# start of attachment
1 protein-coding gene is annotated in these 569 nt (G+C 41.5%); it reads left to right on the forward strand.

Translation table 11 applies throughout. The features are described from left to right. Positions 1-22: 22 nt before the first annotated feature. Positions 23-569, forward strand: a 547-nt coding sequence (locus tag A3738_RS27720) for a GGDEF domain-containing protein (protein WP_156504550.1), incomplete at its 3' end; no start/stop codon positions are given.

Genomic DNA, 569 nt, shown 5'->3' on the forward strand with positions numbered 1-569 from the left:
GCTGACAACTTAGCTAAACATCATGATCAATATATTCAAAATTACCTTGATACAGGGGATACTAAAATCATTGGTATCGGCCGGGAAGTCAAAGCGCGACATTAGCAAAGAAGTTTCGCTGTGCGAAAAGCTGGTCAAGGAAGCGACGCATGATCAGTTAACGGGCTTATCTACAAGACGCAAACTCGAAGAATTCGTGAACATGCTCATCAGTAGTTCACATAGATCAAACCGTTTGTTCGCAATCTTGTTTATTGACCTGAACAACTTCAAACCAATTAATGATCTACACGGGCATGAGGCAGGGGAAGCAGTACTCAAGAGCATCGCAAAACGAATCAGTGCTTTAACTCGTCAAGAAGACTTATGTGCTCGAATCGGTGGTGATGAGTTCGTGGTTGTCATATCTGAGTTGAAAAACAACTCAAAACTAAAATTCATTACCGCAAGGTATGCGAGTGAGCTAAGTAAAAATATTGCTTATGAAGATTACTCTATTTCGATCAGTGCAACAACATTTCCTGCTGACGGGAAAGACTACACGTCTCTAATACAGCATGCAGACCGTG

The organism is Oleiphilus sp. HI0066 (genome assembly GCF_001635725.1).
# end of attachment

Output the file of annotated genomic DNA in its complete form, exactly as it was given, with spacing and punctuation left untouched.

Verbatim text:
1 protein-coding gene is annotated in these 569 nt (G+C 41.5%); it reads left to right on the forward strand.

Translation table 11 applies throughout. The features are described from left to right. Positions 1-22: 22 nt before the first annotated feature. Positions 23-569, forward strand: a 547-nt coding sequence (locus tag A3738_RS27720) for a GGDEF domain-containing protein (protein WP_156504550.1), incomplete at its 3' end; no start/stop codon positions are given.

Genomic DNA, 569 nt, shown 5'->3' on the forward strand with positions numbered 1-569 from the left:
GCTGACAACTTAGCTAAACATCATGATCAATATATTCAAAATTACCTTGATACAGGGGATACTAAAATCATTGGTATCGGCCGGGAAGTCAAAGCGCGACATTAGCAAAGAAGTTTCGCTGTGCGAAAAGCTGGTCAAGGAAGCGACGCATGATCAGTTAACGGGCTTATCTACAAGACGCAAACTCGAAGAATTCGTGAACATGCTCATCAGTAGTTCACATAGATCAAACCGTTTGTTCGCAATCTTGTTTATTGACCTGAACAACTTCAAACCAATTAATGATCTACACGGGCATGAGGCAGGGGAAGCAGTACTCAAGAGCATCGCAAAACGAATCAGTGCTTTAACTCGTCAAGAAGACTTATGTGCTCGAATCGGTGGTGATGAGTTCGTGGTTGTCATATCTGAGTTGAAAAACAACTCAAAACTAAAATTCATTACCGCAAGGTATGCGAGTGAGCTAAGTAAAAATATTGCTTATGAAGATTACTCTATTTCGATCAGTGCAACAACATTTCCTGCTGACGGGAAAGACTACACGTCTCTAATACAGCATGCAGACCGTG

The organism is Oleiphilus sp. HI0066 (genome assembly GCF_001635725.1).